An advertisement for Cronin's, a popular campus tavern of the 1950s.
William A.V. Cecil came to Harvard from his native North Carolina after fighting for England during the tail end of the Second World War (his father was British and his mother American). He studied government at the College and, after his undergraduate years, he became an officer at a New York bank and worked both in New York and in Washington, D.C. In 1959, he resigned from the banking world and took up the role of preservationist at the Biltmore Estate in North Caorlina, his familys home. His challenge was to preserve the 250-room Biltmore House and the surrounding lands for future generations. In 1963, the Department of the Interior declared Biltmore a National Landmark.
One afternoon recently, Cecil sat down to reminisce. He typed what came to mind, and here is the resulta look at the lighter side of College life in the Class of 1952.
I do not think that we were conscious of the fact that as we walked through the Yard to Thayer Hall we were entering what would, in all likelihood, be the last class of veterans from the Second World War. In fact, I suspect that this was rather irrelevant, since all of us wanted to get on with our lives. To one degree or another these lives had been interrupted, either by the Germans or by the Japanese, and now it was time to start afresh and get an education then proceed to conquer the world.
The Yard welcomed us, but Thayer Hall was our destination, old and daunting, the steps leading to the first floor were well worn and suffered from years of waxing. The suite to which I had been assigned was large enough. There was only one bedroom and this was rather small, but adequate, providing my roommate was congenial. The living room was fine and had a nice view of the Yard. It also had a view of some of the more modern Houses and these were the envy of many in Thayer. My roommate had not yet arrived but sounded fine. He, like myself, was a Navy veteran. He served in the U.S. Navy and I in the British Navy. With that assurance and the encouragement of other freshmen, after dinner we headed for a night on the town at a place called Scully Square (once a red-light district in Boston, Scully Square is now known as Government Center).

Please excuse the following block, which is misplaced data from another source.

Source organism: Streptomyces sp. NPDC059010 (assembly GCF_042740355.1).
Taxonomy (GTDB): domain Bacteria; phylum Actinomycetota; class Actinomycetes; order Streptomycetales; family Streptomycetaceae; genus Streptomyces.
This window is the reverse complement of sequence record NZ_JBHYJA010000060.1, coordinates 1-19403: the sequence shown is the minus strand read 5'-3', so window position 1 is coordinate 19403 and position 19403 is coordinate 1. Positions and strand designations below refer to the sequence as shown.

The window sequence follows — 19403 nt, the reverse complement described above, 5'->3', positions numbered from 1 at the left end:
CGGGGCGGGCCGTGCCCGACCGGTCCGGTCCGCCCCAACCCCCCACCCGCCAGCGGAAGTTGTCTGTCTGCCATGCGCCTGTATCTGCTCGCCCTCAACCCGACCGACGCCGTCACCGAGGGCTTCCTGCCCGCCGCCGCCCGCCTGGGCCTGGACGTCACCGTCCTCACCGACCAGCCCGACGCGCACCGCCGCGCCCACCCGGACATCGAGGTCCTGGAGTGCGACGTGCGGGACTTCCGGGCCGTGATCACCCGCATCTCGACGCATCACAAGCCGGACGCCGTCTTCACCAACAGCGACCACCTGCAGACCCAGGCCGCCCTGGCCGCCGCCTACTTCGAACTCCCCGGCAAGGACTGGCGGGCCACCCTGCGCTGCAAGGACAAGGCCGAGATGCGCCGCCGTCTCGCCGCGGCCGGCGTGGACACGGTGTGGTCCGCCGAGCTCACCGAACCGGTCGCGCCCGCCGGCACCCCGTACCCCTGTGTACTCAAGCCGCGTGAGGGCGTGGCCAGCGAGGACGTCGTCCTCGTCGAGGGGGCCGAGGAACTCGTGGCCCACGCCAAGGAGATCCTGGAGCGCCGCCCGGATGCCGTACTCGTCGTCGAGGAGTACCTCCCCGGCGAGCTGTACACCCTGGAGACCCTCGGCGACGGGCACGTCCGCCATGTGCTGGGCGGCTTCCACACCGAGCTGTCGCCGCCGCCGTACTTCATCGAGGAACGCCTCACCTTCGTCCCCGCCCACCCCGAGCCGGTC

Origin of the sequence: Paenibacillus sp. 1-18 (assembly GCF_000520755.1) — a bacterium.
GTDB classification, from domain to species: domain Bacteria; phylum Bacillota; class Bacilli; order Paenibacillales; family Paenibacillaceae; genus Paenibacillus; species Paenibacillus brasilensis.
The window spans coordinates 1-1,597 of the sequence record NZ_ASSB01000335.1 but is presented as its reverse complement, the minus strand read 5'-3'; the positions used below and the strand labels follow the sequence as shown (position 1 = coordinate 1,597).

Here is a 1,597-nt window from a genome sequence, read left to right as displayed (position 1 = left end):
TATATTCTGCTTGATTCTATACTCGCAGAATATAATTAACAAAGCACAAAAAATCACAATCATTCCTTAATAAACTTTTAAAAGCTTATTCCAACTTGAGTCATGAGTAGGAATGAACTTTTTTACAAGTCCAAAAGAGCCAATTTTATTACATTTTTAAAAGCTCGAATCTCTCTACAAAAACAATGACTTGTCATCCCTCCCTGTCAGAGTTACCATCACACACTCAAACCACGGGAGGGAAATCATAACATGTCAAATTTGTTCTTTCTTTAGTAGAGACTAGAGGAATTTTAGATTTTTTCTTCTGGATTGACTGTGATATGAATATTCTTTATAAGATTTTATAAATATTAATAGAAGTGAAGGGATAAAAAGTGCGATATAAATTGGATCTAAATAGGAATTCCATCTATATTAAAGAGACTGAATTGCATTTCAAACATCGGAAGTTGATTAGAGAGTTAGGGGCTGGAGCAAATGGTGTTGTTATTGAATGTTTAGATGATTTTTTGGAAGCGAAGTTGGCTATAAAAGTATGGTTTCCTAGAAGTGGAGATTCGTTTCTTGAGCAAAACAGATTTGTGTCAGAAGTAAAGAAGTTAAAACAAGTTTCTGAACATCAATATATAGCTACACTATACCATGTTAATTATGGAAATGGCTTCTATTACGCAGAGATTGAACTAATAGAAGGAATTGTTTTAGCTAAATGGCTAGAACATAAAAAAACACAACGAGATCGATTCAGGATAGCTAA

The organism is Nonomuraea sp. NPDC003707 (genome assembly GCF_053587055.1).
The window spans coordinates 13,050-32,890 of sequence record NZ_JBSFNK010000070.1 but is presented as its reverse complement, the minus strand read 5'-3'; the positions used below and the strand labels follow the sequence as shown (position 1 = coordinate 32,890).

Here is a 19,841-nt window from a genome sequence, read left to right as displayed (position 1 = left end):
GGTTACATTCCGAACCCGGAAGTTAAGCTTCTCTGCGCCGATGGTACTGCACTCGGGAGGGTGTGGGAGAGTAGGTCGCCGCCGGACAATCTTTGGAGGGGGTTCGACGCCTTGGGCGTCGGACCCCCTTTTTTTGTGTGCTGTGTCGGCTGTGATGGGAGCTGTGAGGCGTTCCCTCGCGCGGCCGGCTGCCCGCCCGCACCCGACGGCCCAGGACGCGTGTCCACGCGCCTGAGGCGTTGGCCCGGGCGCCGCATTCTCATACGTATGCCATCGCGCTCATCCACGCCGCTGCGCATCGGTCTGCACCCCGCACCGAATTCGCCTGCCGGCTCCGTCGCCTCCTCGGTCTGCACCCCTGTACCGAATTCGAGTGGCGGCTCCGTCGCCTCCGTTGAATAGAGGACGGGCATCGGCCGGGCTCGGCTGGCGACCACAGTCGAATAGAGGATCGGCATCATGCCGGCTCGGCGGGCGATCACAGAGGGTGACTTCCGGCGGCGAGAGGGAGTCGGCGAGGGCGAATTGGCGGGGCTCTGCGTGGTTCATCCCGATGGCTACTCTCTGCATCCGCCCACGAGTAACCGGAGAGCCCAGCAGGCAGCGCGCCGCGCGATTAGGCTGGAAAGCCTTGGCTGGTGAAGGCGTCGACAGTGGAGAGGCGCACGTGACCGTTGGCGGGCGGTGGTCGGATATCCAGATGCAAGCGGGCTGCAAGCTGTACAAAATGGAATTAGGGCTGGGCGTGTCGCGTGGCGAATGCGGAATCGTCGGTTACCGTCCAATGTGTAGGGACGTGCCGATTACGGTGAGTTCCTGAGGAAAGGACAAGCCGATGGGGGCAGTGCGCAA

We all settled in to the University routine. The aggressive magazine sellers loaded us up with more subscriptions than we could handle and the telephone was installed. Ice was acquired as well as a small refrigerator and gin, bourbon and scotch was procured. Glasses and shakers from the Coop soon found there way to Thayer and life took on a pleasant, but totally different, routine than heretofore. Classes were selected. Many veterans took extra classes so that they could finish sooner, but others stayed with the suggested loads. Martinis, shaken or stirred, were the drinks of choice.
Football games were enjoyed and were the activity of choice in the fall. I remember one Harvard-Yale Game when MIT decided to have some fun. A group of engineers thought that they had been ignored by the Harvard students and faculty. In revenge they decided to make their presence known at this, the holiest of holy tradition. During the night previous to the encounter, the group buried a wire under the turf and in the center of the field spelled out MIT. The letters were meant to have been burned into the field during half-time, just after the Harvard band finished their playing. They ran a cable back to the stands but, unfortunately for them, they ran out of time and thus hurried to cover up the telltale detonation wires. The Harvard security force, who only had to wait until the plotters arrived with their plunger, discovered the wires. The group spent a night in jail but the next day were forgiven by the police and suspended by MIT for a term, and life returned to normal.
As 49 faded into 50 our classes progressed. My roommate decided that bachelorhood was for the birds and married a charming and delightful lady. They were and still are amongst my best friends. Friendships and groups were made and changed until finally everyone settled down.
By the fall of 50 we all moved into the various houses. I landed at Eliot where the tutor was much loved. He was a Greek scholar and sometimes forgot that all of us lived in the twentieth century. He would, over a glass of sherry, refer to the traffic along the river as those boxes traveling from nowhere to some place else! Also resident in Eliot House was a senior editor of the Encyclopedia Britannica. He used to do his morning exercises in the buff and one day the biddy (a term used to describe the wonderful Irish maids who, as long as the remuneration was adequate, looked after the students) walked into his room using her latchkey and found him on the floor in his birthday suit. Oh my God! she exclaimed. No Madam, not GodArthur Darby Knock! The story may be apocryphal, but we all knew it at the time.
The years rolled on. Korea replaced the Second World War and those facing the draft besieged veterans with service related questions. Many volunteered for service; others who had missed being in the war were either called up or hastily volunteered so that they could return to Harvard after completing their military service. In some cases this was a lifesaver, since the grades they obtained in College might have forced the student to leave the class involuntarily!
I could not close this reminiscence without mentioning Cronins Bar. It was here that much education was discussed. However, the small glasses of 10-cent beer lacked distinction. One night, after much carousing, a student, at least I suppose it was a student from somewhere, shouted that the beer was undrinkable and Cronin came over to see what the matter was. He tasted the beer, spat it out and picked up the student and threw him out the door, much to the amusement of all in the beer hall!